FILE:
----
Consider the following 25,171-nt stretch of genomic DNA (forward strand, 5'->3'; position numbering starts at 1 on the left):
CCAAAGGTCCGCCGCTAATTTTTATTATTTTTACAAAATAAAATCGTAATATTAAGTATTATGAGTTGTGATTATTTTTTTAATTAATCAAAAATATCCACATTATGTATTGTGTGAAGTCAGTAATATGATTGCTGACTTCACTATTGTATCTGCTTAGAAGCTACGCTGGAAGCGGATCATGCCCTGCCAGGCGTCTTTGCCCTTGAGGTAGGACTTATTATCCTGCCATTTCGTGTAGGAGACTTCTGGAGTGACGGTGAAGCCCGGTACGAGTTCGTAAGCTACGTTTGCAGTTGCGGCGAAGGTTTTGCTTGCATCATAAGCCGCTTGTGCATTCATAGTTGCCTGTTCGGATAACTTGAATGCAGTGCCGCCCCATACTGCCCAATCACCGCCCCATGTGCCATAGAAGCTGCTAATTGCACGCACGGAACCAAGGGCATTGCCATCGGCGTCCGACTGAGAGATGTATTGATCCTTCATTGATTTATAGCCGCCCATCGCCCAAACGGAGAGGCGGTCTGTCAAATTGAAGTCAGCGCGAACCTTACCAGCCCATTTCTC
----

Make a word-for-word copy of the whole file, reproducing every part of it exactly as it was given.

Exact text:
Consider the following 25,171-nt stretch of genomic DNA (forward strand, 5'->3'; position numbering starts at 1 on the left):
CCAAAGGTCCGCCGCTAATTTTTATTATTTTTACAAAATAAAATCGTAATATTAAGTATTATGAGTTGTGATTATTTTTTTAATTAATCAAAAATATCCACATTATGTATTGTGTGAAGTCAGTAATATGATTGCTGACTTCACTATTGTATCTGCTTAGAAGCTACGCTGGAAGCGGATCATGCCCTGCCAGGCGTCTTTGCCCTTGAGGTAGGACTTATTATCCTGCCATTTCGTGTAGGAGACTTCTGGAGTGACGGTGAAGCCCGGTACGAGTTCGTAAGCTACGTTTGCAGTTGCGGCGAAGGTTTTGCTTGCATCATAAGCCGCTTGTGCATTCATAGTTGCCTGTTCGGATAACTTGAATGCAGTGCCGCCCCATACTGCCCAATCACCGCCCCATGTGCCATAGAAGCTGCTAATTGCACGCACGGAACCAAGGGCATTGCCATCGGCGTCCGACTGAGAGATGTATTGATCCTTCATTGATTTATAGCCGCCCATCGCCCAAACGGAGAGGCGGTCTGTCAAATTGAAGTCAGCGCGAACCTTACCAGCCCATTTCTC